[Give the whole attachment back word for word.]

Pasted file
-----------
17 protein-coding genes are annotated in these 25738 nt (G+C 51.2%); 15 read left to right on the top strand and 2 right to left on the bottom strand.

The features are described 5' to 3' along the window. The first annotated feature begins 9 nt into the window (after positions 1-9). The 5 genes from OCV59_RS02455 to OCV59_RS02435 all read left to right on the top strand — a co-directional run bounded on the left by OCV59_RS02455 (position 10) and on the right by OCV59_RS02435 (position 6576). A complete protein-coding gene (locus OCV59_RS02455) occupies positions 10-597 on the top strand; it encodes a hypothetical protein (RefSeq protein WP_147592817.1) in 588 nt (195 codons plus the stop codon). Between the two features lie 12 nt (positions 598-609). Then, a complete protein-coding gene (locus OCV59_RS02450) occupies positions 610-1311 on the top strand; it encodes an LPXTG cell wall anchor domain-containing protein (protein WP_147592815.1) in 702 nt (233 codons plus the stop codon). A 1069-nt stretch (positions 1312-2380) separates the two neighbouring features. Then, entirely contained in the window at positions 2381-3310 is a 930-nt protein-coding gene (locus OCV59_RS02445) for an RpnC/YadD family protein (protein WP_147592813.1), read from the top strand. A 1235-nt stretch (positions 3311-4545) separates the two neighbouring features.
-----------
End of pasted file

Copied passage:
17 protein-coding genes are annotated in these 25738 nt (G+C 51.2%); 15 read left to right on the top strand and 2 right to left on the bottom strand.

The features are described 5' to 3' along the window. The first annotated feature begins 9 nt into the window (after positions 1-9). The 5 genes from OCV59_RS02455 to OCV59_RS02435 all read left to right on the top strand — a co-directional run bounded on the left by OCV59_RS02455 (position 10) and on the right by OCV59_RS02435 (position 6576). A complete protein-coding gene (locus OCV59_RS02455) occupies positions 10-597 on the top strand; it encodes a hypothetical protein (RefSeq protein WP_147592817.1) in 588 nt (195 codons plus the stop codon). Between the two features lie 12 nt (positions 598-609). Then, a complete protein-coding gene (locus OCV59_RS02450) occupies positions 610-1311 on the top strand; it encodes an LPXTG cell wall anchor domain-containing protein (protein WP_147592815.1) in 702 nt (233 codons plus the stop codon). A 1069-nt stretch (positions 1312-2380) separates the two neighbouring features. Then, entirely contained in the window at positions 2381-3310 is a 930-nt protein-coding gene (locus OCV59_RS02445) for an RpnC/YadD family protein (protein WP_147592813.1), read from the top strand. A 1235-nt stretch (positions 3311-4545) separates the two neighbouring features.